As I see it, the Russians are attacking on a broad front. The northern part of the front is a counterattack launched into the teeth of a developing Ukrainian offensive. I continue to see the Bakhmut fight, at the center arrow on the map, as a fight neither side wants to have but neither can afford to stop. I expect the intensity to taper off there, but with enough Russian pressure continuing to force the Ukrainians to devote men and firepower to hold their positions.

It is pretty clear from last week, see Putin’s War, Week 50. The Calm Before the Storm, that the center of gravity for the Russian offensive is pushing north from Vuhledar aimed at severing Ukrainian supply routes into Donetsk and forcing a retreat.

The map also notes my continuing prediction that when the Leopards, Marders, and Bradleys, with trained crews and commanders, arrive from training in March/April, the Ukrainians will launch a major offensive focused on Melitopol. If Melitopol falls, the air goes out of the Russian balloon from that point west because their lines of communication will have been severed.

I don’t think this is going to work for several reasons. First, I don’t think the Russians have the logistics capability to sustain active combat operations in three areas. Second, the attacks are not synchronized. The attacks along the active front line do not seem to support each other or any effort larger than attacking everywhere. Third, despite the claims of 300,000 Russian soldiers in Ukraine, there is no evidence that this is generating combat power. Even if last week’s attack at Vuhledar had ended with a Russian victory, there were no follow-up forces available to turn a minor tactical success into the beginnings of a breakout and maneuver campaign.

Tactics, Techniques, and Procedures (TTP)

Last week I posted about a Russian assault near Vuhledar that got demolished (Putin’s War, Week 50. The Calm Before the Storm).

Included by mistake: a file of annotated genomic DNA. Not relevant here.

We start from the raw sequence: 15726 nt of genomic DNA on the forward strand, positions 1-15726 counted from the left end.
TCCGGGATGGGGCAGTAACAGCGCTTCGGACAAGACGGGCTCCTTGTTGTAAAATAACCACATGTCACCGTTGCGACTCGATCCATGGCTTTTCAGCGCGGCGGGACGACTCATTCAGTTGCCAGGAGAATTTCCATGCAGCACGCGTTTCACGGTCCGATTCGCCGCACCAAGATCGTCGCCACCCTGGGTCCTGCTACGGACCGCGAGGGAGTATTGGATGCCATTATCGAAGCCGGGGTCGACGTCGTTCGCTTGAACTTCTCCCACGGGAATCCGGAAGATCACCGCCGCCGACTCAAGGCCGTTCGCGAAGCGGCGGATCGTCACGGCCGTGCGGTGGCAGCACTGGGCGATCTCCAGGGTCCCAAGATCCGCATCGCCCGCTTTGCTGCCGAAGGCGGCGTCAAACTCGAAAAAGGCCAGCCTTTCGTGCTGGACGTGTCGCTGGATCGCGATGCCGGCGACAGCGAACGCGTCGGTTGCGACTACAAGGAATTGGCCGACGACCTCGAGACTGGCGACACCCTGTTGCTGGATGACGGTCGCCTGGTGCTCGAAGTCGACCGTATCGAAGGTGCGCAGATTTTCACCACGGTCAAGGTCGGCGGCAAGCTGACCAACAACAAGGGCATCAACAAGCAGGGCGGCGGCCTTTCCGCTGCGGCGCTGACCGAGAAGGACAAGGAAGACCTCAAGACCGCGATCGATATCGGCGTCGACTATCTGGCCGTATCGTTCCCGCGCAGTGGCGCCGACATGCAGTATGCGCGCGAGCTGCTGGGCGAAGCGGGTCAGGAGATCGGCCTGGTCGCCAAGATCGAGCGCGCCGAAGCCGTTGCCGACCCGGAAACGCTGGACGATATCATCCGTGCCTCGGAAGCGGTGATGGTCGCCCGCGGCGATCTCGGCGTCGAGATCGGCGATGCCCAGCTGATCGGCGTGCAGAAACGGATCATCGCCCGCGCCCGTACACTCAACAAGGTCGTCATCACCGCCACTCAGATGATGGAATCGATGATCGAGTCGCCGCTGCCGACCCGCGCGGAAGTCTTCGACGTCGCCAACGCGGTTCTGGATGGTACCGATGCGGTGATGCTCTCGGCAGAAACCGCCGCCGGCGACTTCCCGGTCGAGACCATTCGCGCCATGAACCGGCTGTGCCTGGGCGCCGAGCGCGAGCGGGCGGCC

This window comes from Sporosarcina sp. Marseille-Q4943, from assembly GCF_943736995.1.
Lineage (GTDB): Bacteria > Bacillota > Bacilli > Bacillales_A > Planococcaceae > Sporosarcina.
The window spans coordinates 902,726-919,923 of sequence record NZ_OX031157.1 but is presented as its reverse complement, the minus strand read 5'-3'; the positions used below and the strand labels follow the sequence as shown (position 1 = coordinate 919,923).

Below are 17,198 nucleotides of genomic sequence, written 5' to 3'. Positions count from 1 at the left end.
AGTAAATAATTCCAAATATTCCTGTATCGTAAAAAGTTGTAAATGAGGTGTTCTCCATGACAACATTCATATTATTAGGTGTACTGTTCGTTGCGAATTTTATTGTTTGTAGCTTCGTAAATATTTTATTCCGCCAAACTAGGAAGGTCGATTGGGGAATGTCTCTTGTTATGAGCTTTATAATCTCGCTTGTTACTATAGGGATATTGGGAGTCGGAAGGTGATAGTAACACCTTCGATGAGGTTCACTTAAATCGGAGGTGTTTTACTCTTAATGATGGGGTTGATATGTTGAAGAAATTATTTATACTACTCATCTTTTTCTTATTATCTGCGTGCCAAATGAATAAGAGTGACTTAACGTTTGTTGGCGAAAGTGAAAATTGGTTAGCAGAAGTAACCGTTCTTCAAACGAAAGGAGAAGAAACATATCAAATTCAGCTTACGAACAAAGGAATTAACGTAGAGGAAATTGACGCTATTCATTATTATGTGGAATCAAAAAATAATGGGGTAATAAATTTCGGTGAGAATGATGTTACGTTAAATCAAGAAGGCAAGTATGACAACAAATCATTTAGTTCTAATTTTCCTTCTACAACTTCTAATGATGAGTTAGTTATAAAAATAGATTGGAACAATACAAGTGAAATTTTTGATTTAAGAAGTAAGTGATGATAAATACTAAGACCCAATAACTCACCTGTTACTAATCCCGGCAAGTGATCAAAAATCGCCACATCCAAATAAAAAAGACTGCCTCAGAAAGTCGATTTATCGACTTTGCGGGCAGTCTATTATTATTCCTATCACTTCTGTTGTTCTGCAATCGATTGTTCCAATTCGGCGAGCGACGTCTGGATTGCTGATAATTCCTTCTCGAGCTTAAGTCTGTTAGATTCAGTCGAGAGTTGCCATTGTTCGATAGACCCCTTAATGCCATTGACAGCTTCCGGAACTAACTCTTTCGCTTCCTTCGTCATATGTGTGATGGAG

This is drone video of some of the action.

There are two things to note here. First, it seems like Russian battle drill for a tank hitting a mine is to swing left or right and continue the attack. Here is another instance of the same thing. This implies a lack of training or immense pressure on lower-level commanders to show gains. Or both.

The other thing to consider is how this came to be. The answer is that the Ukrainians are dropping the minefields in front of the Russian advances.


These mines have a pre-set self-destruct time which means you can drop a minefield to stop an attack, and a few hours later, you can counterattack over the same terrain.

Northern Front


The fighting around Bakhmut remains inconclusive. The Russians are continuing to try to outflank Ukrainian defenses. However, the intensity of the combat in that area is not even what it was a couple of weeks ago. And in this interview, a Ukrainian artillery brigade commander says that in Bakmut, Ukrainian artillery can match Russian volume of fire.

The only way that has come to be is a) attrition of Russian artillery or b) a redeployment of artillery to another area of fighting. Or a bit of both.

The battle at the Donetsk city of Vuhledar seems to have been as bad as was initially reported; see my Week 50 update for details. When the Russian Army gets bloodied enough that Russian milbloggers write about it, you can rest assured it was really bad.

What’s Next?

I think we’ve seen the first stages of Russian offensive. Just like with the initial invasion, they seem to be trying to do too many different things with too few assets. My assessment is that this offensive grinds to a halt with only some small gains of territory. The Ukrainian forces training in Poland and Germany should arrive in late March or early April. If the Ukrainian high command has the courage to withhold these from action until all the units finish their training and then commit them together, we could see significant Ukrainian gains. If they feed them into battle as single tanks or infantry fighting vehicles, and there will be a lot of political pressure to do this, then the stalemate continues.